Communication media serve all kinds of practical purposes, obviously, and also those that can replace the necessity of physical encounter, movement, travel and its associated hassles. There is, however, a point at which the lack presence and contact brings the phantasmatic projection of the technologically enabled communication process to a point of crisis. And this is the moment when people start up the engine of their cars - the moment when the imaginary medium and the libidinal drive meet in a frontal crash.
Dilemmas after the crash of media and before the crash of hyper-mobility
In all this the urgency of our quest for a sustainable immobility is not lessened. The apparent failure of telepresence technologies leaves us stranded with a huge dilemma. Not to act is really not an option given the intensified pressures of a mobility system out of control. But are there any solutions?
Unfortunately there are as yet not too many reasons to be hopeful. The first step forward towards a new more sustainable regime of mobility and connectivity, and a new balance between mobility and immobility, would be not to believe in linear narratives, neither positivistic nor fatalistic. More communication technology does not automatically lead to less physical mobility. But equally, the current systems of hyper-mobility cannot grow at an exponential rate indefinitely. They will encounter new energetic, ecological, and with that also increasingly economic limits. The other observation that mobility researchers generally point to (next to the failure of communication technology) is that price is about the only mechanism that does seem to have a discernible effect on actual (mobility) behaviour.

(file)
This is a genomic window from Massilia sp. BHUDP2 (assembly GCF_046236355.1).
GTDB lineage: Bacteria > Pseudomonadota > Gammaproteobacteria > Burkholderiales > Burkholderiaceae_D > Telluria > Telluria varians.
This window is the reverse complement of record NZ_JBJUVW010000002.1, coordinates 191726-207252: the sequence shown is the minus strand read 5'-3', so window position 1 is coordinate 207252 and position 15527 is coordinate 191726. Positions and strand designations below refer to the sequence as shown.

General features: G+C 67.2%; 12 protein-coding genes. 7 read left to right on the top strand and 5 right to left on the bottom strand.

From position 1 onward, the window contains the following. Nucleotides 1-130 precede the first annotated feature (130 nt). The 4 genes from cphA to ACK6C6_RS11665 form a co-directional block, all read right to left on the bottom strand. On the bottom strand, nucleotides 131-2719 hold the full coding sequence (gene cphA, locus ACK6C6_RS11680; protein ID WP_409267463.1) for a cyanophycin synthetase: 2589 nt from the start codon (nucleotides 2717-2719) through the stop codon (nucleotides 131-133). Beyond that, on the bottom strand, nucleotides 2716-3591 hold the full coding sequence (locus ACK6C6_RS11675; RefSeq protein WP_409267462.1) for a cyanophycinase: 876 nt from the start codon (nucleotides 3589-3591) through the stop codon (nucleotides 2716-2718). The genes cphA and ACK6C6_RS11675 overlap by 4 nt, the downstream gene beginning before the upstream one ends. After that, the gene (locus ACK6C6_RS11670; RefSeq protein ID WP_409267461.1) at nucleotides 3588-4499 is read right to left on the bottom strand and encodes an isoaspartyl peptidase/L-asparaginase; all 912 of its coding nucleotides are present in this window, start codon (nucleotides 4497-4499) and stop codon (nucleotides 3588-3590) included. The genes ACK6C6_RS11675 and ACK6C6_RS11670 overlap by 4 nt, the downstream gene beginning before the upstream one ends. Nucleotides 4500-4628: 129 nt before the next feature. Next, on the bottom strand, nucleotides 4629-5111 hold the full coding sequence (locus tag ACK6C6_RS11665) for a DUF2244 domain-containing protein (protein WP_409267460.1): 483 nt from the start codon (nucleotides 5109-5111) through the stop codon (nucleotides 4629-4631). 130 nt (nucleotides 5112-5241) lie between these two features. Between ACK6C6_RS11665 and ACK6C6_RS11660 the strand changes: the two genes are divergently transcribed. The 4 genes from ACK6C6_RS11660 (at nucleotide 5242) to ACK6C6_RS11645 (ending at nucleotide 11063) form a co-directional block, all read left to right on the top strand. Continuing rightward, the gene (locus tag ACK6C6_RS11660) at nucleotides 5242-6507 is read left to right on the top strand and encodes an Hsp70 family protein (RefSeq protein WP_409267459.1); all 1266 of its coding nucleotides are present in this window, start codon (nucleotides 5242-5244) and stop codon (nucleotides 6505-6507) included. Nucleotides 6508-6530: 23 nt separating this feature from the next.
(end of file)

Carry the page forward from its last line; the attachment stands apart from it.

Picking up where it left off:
As currently widely used energy systems (fossil fuels) become increasingly scarce, their price will inevitably go up. This will transform mobility from a right (or a perceived right) into a privilege, constructed along the traditional lines of socio-economic segregation (income, profession, class). The struggle over the privileges of mobility and movement will create a new consciousness about their spatial deployment (who is allowed to travel where and by which means?). This new consciousness of segregation will undoubtedly spark conflict and critical debate.